REMI – consisting of emcee Remi and producer Sensible J – aren’t your ordinary hip-hop duo. A unique voice making waves around the world, accompanied by producer / beat master extraordinaire Sensible J, REMI have shared the stage with the likes of Danny Brown, Vic Mensa, De La Soul, and Joey Bada$$ just to name a few.
When REMI was first starting out, we were introduced to the duo when they were on support for French producer ONRA at Sydney’s Oxford Art Factory back in 2013 promoting their very first mixtape, “F.Y.G ACT:1”.
That was three years ago and for some, it might not seem like a long time but in the internet age we live in nowadays where music is released instantly and constantly, it can seem like a really long time.
From their first mixtape to their highly anticipated new record, “Divas and Demons”, REMI‘s creative direction may have changed over the years, but their artistic integrity has always remained intact.
In an exclusive, The 5 to 9 Life had the chance to chat with Melbourne’s hip-hop duo discussing the evolution of their songwriting, collaborations and the importance of staying true to themselves.
1. Define REMI and the sound you create.
2. Your first mixtape, “F.Y.G Act:1” was fun and cheeky, but over the years, your songwriting has become quite raw and vulnerable with lyrics that empowers the audience. The songs on your new record, “Divas and Demons”, for example, are quite personal – addressing such topics as racism, hate, abuse, heartbreak, and ongoing challenges. How has your songwriting shaped your vision and given you a voice to speak out on subjects that matter to you?
It honestly feels like all that has just been growing up. All the changes in the music and the ever-changing topics has just been me getting older, seeing what really matters to me and expressing that through the joints Sensible J and I make together. Growing older in music has definitely made me appreciate it and love it more and made me want to try as many different styles of music as possible, but our vision is still the same. Make music till we die, create and talk about shit we believe in and try and bring our friends and family with us.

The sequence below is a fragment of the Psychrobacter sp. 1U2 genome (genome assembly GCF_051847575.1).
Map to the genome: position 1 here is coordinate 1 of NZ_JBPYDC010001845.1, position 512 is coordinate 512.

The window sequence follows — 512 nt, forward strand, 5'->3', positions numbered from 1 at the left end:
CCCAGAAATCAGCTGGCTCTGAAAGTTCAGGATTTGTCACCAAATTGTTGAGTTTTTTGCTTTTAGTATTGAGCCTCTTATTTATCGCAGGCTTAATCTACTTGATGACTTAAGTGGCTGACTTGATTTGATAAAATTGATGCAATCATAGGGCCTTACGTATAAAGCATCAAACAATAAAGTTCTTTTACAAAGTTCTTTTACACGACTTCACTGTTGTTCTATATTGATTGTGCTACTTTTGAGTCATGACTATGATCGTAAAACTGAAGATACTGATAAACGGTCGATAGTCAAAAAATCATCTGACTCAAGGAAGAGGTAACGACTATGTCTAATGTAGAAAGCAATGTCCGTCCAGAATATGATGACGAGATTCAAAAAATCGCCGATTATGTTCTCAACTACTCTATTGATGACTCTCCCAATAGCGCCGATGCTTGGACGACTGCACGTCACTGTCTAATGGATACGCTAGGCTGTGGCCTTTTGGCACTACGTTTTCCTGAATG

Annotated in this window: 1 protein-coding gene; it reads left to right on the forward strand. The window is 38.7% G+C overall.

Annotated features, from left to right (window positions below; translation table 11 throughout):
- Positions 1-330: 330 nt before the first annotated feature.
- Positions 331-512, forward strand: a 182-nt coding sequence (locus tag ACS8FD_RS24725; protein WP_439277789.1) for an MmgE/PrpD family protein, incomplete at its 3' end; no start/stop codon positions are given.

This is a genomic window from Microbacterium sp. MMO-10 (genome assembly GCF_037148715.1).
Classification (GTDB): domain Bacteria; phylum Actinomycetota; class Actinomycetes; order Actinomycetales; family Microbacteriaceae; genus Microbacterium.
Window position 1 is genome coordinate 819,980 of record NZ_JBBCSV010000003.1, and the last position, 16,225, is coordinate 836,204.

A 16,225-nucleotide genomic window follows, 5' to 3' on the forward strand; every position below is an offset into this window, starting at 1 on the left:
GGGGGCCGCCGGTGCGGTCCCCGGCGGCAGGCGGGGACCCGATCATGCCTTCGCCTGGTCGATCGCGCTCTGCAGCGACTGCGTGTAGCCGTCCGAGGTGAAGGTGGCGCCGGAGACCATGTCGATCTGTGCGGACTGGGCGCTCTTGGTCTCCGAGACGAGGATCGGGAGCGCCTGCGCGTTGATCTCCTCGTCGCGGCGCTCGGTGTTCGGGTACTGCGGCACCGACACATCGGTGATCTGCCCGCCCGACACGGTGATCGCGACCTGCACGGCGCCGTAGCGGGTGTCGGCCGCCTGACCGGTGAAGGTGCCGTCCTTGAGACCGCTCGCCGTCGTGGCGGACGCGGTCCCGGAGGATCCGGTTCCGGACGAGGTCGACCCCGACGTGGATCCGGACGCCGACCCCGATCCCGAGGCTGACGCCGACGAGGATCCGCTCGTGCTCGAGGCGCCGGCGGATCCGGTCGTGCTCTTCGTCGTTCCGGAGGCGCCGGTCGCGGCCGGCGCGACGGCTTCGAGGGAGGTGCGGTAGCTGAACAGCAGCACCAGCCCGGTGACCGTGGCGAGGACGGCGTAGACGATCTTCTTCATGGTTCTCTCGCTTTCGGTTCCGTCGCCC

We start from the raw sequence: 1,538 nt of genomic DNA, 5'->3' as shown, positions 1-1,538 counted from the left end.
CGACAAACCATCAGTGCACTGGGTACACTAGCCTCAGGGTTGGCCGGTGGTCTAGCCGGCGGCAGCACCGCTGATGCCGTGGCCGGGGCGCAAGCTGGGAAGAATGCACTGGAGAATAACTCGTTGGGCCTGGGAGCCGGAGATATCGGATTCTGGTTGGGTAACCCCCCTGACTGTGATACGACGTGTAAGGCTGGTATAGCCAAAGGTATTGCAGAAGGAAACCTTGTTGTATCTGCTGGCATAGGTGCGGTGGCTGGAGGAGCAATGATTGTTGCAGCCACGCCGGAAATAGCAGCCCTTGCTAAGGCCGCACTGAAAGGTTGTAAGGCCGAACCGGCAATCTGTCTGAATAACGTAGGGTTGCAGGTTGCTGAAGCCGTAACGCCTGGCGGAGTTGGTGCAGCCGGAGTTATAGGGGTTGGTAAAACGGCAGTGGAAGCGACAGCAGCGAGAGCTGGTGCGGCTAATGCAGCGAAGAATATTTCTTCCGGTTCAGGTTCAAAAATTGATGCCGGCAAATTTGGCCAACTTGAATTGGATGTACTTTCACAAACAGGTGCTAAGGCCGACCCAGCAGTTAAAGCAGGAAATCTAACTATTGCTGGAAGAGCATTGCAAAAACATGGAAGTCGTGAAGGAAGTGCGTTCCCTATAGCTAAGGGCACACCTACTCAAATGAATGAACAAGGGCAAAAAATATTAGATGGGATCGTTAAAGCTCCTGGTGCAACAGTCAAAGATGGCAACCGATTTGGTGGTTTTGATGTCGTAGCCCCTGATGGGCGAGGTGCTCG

3. How have you dealt with the negativity you’ve experienced in your journey so far?
It depends on what kind of negativity, but my pops told me before music was even thought of that:
‘If you’re true to yourself and succeed in this life, people are gonna have a problem with that, but you gotta live your life and not worry about that, so that’s how I deal with it.
4. Which artists/musicians/producers have influenced you to create this sound?
Too many hahaha. In short: Slum Village, The Roots, Outkast, D’Angelo, Radiohead.
5. Tell us about House of Beige and how it differentiates from other record labels out there.
For sure, well first up the roster is made up of friends and family that we’ve grown up with within Melbourne’s music scene. We basically started it to shine light on people we are true fans of, who aren’t getting the attention they deserve. Also, we’re not tryna fuck our artists which is another huge difference between us and a lot of other labels haha; full transparency on all decisions being made, money being made/spent etc.
6. You’ll be on the road again at the end of the year to promote “Divas and Demons”. What can your fans (and new audiences) expect from your live shows?
The people can expect a good time mixed in with some Phil Collins-esque drum solos.
7. You collaborated with quite a few Australian artists on “Divas and Demons” including Sampa the Great, Silent Jay and Jordan Rakei. How important was it to work with fellow Australian artists on the record and which five artists/musicians would you love to collaborate with.
Where you’re from has never been of concern to us, it was more essential that it was people we knew personally on this record seeing as it’s such a deep and personal body of work. We’re HUGE fans of everyone on the record so it was an honour to get down with them and it helped that they were all family. To collaborate [we would have loved to work with] Jimi Hendrix, Fela Kuti, MJ, J Dilla, and Curtis Mayfield.
8. What element of yourself do you always put into your music and hope that people will see?
The honest side and I really hope people feel the realness in what we do. Mostly cause I got heaps of artists that I don’t mess with sonically but respect because they’re true to themselves. That’s all we want to be.
If you haven’t yet, make sure you purchase “Divas and Demons” right now.
And if you want to have “a good time mixed in with some of those Phil Collins-esque drum solos”, make sure you grab a ticket to one of their upcoming live shows. Tickets are selling fast so get to it!